SGI sheds light on supercomputer of the future

Silicon Graphics (SGI) hopes to reinvent its large multiprocessor supercomputers as high-performance machines that can take advantage of a wide variety of processor architectures, the company said Monday at the Supercomputing 2003 conference in Phoenix.

SGI makes servers such as the 128-processor Altix supercomputer for researchers and scientists who require a great deal of computing power for complex tasks. The goal of "Project Ultraviolet" is to build a server that can run a number of different types of processors, said Dave Parry, senior vice president and general manager of SGI's server and platform group.

Systems developed through Project Ultraviolet will incorporate general purpose processors such as Intel's Itanium 2 as well as FPGA (field programmable gate array) chips that can be configured by users for specific tasks, Parry said.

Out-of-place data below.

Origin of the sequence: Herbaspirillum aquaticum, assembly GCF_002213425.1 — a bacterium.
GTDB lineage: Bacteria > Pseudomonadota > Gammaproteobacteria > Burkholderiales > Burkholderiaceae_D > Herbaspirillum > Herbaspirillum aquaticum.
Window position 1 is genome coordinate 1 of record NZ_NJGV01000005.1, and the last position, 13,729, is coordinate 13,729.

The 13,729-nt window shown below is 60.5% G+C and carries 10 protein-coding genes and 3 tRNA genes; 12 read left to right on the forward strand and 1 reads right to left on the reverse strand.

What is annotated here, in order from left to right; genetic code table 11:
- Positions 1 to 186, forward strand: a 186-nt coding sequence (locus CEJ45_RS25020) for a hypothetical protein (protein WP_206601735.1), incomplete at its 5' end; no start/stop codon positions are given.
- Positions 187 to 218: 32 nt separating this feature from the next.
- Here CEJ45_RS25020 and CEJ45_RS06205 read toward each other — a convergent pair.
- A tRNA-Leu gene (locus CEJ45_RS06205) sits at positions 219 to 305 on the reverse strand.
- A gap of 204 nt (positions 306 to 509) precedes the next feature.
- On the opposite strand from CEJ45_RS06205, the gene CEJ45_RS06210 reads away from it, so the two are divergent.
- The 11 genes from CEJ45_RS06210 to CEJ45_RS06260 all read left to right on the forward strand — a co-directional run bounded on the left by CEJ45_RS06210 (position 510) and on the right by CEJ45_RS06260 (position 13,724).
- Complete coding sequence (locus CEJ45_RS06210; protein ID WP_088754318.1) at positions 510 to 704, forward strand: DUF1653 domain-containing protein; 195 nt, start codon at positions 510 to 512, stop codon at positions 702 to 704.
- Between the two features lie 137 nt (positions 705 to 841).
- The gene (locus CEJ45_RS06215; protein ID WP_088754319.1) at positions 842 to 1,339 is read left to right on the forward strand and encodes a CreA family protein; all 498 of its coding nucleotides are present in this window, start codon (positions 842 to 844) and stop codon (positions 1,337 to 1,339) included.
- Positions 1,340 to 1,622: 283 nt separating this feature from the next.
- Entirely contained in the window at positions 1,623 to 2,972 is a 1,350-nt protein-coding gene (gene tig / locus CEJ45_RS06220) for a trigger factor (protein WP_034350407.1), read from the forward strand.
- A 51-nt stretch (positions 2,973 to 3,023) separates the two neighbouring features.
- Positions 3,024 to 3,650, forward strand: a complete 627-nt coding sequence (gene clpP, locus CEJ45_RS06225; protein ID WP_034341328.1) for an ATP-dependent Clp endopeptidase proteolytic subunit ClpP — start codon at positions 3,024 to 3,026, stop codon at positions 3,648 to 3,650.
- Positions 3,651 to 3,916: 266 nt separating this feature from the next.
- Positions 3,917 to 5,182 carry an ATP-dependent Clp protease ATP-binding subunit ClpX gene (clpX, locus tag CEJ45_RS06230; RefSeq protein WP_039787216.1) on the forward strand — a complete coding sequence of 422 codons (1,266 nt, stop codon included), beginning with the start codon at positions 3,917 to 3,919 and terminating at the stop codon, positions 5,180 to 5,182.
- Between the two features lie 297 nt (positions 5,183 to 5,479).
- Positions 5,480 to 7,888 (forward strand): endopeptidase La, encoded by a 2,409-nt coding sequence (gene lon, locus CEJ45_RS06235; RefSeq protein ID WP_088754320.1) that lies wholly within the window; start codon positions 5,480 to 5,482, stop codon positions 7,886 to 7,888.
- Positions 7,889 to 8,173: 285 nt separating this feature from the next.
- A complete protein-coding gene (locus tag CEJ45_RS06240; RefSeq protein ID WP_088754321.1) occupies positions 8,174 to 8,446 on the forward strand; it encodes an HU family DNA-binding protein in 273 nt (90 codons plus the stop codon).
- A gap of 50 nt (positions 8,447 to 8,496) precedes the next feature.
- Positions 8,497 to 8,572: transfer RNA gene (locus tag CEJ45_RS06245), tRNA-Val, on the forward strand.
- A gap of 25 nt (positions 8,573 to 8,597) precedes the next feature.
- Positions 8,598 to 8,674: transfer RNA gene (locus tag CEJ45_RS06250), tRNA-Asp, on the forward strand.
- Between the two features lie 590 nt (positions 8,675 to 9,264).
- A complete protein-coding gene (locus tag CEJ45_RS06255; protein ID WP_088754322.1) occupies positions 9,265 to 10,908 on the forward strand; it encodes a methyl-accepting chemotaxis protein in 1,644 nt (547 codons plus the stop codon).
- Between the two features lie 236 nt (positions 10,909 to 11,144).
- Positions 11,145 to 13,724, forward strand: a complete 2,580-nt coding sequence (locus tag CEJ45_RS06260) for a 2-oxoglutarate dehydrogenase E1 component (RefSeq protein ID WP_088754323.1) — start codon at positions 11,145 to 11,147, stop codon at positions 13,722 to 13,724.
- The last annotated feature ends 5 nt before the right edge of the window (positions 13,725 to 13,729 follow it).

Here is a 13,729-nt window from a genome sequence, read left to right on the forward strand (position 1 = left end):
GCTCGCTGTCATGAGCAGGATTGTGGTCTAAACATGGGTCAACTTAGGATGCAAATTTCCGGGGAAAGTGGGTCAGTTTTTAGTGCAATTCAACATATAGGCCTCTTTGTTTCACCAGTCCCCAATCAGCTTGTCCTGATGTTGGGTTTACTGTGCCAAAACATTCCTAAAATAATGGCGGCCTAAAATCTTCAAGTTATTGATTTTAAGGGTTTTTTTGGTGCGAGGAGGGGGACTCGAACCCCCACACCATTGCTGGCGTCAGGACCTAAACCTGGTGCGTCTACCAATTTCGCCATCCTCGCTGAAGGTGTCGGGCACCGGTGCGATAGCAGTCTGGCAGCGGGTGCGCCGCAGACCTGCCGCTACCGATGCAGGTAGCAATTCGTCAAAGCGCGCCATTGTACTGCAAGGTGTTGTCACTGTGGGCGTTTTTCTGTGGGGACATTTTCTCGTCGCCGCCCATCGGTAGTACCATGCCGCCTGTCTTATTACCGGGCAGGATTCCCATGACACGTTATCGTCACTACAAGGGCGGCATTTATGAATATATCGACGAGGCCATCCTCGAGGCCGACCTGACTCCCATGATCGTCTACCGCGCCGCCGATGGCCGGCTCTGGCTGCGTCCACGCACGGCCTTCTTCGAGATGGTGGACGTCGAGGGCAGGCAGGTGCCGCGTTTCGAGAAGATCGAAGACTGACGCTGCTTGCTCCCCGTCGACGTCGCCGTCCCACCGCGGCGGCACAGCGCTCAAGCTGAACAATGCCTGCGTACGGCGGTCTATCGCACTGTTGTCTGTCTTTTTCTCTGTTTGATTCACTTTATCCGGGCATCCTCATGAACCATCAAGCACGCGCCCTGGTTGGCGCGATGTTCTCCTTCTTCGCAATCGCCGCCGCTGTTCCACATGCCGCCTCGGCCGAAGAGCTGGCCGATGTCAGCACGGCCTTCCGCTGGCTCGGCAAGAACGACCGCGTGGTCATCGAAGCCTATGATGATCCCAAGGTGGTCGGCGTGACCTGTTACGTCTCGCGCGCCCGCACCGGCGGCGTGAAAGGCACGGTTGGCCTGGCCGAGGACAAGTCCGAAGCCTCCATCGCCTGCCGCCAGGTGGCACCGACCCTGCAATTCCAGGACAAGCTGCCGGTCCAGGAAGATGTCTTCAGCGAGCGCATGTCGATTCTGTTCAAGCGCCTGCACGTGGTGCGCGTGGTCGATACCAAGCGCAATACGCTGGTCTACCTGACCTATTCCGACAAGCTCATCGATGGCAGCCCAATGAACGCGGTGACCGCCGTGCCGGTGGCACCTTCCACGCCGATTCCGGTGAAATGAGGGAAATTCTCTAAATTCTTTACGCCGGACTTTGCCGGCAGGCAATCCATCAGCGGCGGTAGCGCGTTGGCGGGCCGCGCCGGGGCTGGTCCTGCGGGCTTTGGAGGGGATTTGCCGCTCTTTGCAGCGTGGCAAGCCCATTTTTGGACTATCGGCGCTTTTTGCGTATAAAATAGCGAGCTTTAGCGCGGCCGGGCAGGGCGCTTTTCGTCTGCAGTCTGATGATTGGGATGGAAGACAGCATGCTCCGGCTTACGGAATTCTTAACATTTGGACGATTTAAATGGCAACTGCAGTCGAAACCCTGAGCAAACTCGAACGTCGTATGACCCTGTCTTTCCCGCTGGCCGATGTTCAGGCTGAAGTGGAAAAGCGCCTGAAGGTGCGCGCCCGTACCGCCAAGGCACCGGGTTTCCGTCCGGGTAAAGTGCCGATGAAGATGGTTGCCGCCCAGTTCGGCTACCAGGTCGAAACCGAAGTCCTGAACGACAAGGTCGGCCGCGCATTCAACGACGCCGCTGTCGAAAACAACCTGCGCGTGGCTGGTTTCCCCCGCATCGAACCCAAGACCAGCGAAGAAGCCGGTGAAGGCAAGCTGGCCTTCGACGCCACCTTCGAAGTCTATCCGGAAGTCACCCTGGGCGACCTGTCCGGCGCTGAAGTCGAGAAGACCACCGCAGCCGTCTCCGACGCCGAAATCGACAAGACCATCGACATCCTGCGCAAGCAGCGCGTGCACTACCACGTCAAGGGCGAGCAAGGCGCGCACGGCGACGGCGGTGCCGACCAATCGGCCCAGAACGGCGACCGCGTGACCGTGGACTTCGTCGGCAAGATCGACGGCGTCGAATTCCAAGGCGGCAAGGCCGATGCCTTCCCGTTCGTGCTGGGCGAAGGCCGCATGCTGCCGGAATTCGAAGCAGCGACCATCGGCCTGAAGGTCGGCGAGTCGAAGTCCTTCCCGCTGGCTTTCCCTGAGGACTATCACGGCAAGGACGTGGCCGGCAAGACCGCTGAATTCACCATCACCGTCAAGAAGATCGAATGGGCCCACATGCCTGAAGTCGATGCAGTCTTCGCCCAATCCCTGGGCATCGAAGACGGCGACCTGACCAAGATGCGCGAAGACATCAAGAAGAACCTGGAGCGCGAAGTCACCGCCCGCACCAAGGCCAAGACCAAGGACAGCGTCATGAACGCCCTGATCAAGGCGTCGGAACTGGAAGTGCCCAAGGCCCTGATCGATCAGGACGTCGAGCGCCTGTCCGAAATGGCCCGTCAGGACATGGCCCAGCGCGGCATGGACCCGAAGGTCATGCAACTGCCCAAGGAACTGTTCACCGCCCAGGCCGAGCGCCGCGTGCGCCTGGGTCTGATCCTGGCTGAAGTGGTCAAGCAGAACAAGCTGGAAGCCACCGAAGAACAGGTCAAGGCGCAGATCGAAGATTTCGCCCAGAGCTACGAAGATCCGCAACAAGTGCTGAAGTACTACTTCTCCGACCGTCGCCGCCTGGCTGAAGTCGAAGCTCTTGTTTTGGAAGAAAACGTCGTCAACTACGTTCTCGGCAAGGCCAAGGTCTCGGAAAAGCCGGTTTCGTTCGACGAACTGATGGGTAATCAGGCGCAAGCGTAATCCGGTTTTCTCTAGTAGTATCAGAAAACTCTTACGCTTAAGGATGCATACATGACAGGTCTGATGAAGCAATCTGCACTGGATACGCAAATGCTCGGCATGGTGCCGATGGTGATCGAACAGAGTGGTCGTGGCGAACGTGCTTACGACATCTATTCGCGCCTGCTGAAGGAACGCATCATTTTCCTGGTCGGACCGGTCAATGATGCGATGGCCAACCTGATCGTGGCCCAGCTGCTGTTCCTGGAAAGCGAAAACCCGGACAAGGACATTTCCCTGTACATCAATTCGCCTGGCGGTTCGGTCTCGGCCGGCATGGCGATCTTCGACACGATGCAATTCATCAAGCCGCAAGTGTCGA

"This is a science-driven architecture. We want to provide a computational architecture and programming environment to allow scientists to spend their time on science, not computer science," Parry said.

SGI's approach will be to develop a system architecture that can perform a number of different analyses on data at the same time, allowing scientists to tackle complex problems from a variety of angles, Parry said. SGI will use its Numaflex memory architecture to allow users to store entire databases in a pool of shared memory that can more quickly interact with the system's processors than other distributed architectures, he said.

Another approach to supercomputing is to group a number of less expensive PCs or servers into a cluster. Systems built using that approach are climbing the Top 500 list of the world's fastest supercomputers, but a large multiprocessor system is better equipped to handle a variety of complex scientific computing tasks than a cluster, which is better suited for simpler labor-intensive tasks, Parry said.

SGI will develop servers under Project Ultraviolet that range from small two-way servers to large supercomputers, Parry said. The first results of the effort won't arrive until 2005 with a complete system due out around 2007, he said.

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